According to new analysis from Frost & Sullivan, advancement in oncologic imaging methods has facilitated early diagnosis and has reduced mortality and cancer management costs.
Oncologic imaging has shifted from invasive imaging to non- or minimally-invasive methods as well as real-time monitoring of tumours without damaging tissues. There has also been increased integration of oncologic imaging with other tools including in-vitro tissue analysis, biomarker tests and cancer screening. Molecular imaging for example involves a variety of imaging methods that enable in-vivo monitoring of cellular and molecular processes. It is expected that the discovery of contrast agents will further increase the effectiveness and efficacy of cancer imaging and detection.
The focus has been on developing technologies that can diagnose cancer at the cellular level. This enables clinicians to diagnose the disease before it manifests itself. Another area that is also emerging as ideal to aid cancer imaging is nanotechnology. Efforts are being made to develop nanoscale devices that can be conjugated with functional molecules to provide personalised cancer treatment.
Nanoprobes are 100 to 1000-fold smaller than cancer cells. They can be transferred easily through leaky blood vessels and can interact with targeted tumour specific proteins both on the surface and/or from inside the cancer cells.
Nucleic acid testing solutions, gene therapies and innovative imaging modalities have also contributed towards the advancement in oncologic imaging. Researchers have yet to apply these technologies optimally though, due to technical issues such as the need to qualify accurate markers for each type of cancer and to target the exact protein of DNA.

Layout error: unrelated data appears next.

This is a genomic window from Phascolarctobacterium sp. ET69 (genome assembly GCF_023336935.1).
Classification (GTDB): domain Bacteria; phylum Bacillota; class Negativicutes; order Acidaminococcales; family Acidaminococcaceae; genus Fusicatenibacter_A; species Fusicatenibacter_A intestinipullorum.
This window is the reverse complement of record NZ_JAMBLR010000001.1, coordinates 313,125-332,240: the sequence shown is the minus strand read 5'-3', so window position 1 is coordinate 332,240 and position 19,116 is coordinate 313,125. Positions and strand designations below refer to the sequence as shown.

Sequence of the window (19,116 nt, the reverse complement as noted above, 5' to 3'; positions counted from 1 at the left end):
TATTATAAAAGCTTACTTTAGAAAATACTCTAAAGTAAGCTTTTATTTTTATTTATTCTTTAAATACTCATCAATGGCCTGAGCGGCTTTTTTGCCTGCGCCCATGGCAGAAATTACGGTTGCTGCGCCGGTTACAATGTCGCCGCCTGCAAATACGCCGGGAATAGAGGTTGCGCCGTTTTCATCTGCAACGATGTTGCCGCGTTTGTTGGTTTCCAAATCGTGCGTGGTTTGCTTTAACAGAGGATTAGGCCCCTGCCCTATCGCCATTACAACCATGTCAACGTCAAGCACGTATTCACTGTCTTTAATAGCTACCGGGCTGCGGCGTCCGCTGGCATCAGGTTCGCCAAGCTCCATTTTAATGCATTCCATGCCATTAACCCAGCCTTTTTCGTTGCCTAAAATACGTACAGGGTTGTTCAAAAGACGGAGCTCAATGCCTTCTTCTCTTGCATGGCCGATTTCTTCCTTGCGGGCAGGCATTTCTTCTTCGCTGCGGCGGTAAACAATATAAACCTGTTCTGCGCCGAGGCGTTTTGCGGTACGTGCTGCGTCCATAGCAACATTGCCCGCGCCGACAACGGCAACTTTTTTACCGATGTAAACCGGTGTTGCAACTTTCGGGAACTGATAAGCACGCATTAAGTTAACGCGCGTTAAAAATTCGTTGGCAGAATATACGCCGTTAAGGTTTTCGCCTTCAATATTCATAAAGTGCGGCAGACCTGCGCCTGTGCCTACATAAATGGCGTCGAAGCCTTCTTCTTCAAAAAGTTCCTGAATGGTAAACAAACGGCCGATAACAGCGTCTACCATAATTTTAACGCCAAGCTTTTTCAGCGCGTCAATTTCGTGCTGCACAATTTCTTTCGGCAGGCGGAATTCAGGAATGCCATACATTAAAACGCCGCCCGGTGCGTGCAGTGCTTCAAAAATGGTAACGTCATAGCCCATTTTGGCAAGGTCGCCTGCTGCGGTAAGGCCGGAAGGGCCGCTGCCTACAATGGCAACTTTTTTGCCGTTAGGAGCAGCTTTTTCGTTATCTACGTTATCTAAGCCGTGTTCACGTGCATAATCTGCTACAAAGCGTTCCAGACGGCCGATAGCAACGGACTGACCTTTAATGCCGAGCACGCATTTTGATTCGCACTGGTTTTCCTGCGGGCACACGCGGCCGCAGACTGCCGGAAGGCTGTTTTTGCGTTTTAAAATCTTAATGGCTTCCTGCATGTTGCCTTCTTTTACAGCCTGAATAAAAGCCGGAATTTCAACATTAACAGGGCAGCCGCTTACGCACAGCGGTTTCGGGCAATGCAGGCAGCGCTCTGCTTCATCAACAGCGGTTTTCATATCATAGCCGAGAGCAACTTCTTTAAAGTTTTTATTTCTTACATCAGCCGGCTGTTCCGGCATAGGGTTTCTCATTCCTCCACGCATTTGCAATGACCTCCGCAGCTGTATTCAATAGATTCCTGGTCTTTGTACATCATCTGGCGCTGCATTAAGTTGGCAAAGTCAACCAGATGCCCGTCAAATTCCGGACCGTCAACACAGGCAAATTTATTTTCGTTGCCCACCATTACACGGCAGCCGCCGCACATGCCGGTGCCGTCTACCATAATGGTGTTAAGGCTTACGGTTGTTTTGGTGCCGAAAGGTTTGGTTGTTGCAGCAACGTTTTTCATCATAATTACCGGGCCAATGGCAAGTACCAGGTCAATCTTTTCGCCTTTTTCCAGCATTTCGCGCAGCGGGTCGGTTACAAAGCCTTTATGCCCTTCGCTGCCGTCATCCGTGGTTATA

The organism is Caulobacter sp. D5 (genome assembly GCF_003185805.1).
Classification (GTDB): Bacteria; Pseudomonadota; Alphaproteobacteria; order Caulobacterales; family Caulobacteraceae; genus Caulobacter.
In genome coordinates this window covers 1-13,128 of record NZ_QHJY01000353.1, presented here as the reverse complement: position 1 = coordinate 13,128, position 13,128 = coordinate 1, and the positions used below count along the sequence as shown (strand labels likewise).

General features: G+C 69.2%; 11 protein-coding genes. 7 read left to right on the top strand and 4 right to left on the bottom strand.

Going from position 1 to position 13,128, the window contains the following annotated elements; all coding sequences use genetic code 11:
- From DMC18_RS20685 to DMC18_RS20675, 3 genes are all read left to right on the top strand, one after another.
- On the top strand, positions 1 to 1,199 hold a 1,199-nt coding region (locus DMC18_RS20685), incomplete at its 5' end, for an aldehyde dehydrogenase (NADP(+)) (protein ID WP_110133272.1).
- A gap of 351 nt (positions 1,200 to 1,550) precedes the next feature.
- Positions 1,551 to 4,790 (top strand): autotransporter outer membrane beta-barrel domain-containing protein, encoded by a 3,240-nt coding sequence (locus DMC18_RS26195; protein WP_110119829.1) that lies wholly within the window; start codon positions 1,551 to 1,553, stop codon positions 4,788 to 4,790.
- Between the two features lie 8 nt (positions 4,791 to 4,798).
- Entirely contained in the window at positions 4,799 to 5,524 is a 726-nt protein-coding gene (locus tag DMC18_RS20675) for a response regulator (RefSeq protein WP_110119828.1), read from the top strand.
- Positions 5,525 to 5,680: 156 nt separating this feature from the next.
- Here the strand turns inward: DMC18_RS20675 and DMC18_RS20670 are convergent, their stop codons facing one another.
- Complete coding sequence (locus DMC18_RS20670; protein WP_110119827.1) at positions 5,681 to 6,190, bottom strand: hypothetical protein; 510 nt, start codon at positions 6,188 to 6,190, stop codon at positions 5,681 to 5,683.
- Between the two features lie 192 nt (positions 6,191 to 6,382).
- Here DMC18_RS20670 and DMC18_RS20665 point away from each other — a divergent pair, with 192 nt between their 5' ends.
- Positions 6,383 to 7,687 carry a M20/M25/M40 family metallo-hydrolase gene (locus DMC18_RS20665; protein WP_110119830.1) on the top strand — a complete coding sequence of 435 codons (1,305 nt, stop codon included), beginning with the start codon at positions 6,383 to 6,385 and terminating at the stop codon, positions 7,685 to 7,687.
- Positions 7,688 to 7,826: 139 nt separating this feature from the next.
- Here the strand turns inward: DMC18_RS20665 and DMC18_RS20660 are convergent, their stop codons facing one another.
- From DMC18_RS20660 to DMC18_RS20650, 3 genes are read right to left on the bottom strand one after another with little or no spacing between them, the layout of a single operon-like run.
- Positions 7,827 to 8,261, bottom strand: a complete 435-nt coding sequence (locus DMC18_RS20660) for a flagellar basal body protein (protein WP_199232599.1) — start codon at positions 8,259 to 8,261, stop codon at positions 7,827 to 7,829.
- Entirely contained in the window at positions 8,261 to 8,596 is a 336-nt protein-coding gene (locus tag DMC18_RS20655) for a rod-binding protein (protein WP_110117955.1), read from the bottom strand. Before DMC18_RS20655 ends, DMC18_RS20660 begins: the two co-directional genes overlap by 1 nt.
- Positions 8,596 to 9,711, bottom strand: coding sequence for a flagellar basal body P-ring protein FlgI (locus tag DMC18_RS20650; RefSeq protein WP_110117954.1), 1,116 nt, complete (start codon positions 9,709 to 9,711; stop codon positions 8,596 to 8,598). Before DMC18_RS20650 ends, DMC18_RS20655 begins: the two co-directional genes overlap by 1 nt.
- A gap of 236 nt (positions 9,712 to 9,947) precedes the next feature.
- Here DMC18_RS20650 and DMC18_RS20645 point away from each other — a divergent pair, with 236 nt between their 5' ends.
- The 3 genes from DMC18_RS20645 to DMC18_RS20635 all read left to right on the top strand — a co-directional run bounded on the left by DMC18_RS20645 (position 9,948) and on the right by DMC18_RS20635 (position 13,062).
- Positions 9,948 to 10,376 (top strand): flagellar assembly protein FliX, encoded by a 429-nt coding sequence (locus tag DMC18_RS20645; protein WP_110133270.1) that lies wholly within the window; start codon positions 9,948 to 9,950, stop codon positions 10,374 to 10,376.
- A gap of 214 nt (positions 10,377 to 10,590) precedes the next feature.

Several products have been launched by both private companies and universities and have been commercialised through partnerships. These include Philips Ingenia Magnetic Resonance Radiation Treatment (MR-RT), The Centre for Probe Development and Commercialisation’s 18F-Fluoroazomycin Arabinoside (18F-FAZA), The University of Twente’s Twente Photoacoustic Mammoscope (PAM) and Cancer Centre at John Hopkins’ methylated biomarkers (cMethDNA).
However, scientists have yet to develop a single specific platform for the detection of cancer across all types. Developers need to ensure that the developed platforms comply with healthcare regulations and are cost-effective. Over the past few years, the industry has also introduced few cancer biomarkers that have demonstrated clinical utility but are not supported by evidence of benefit or accuracy in certain clinical settings.
Developmental and commercialising opportunities could be enhanced through public-private partnerships as they can increase research investments and maximise technology growth. There is thus a need to incorporate both traditional and non-healthcare disciplines into research on cancer management and treatment.
Source: Frost & Sullivan
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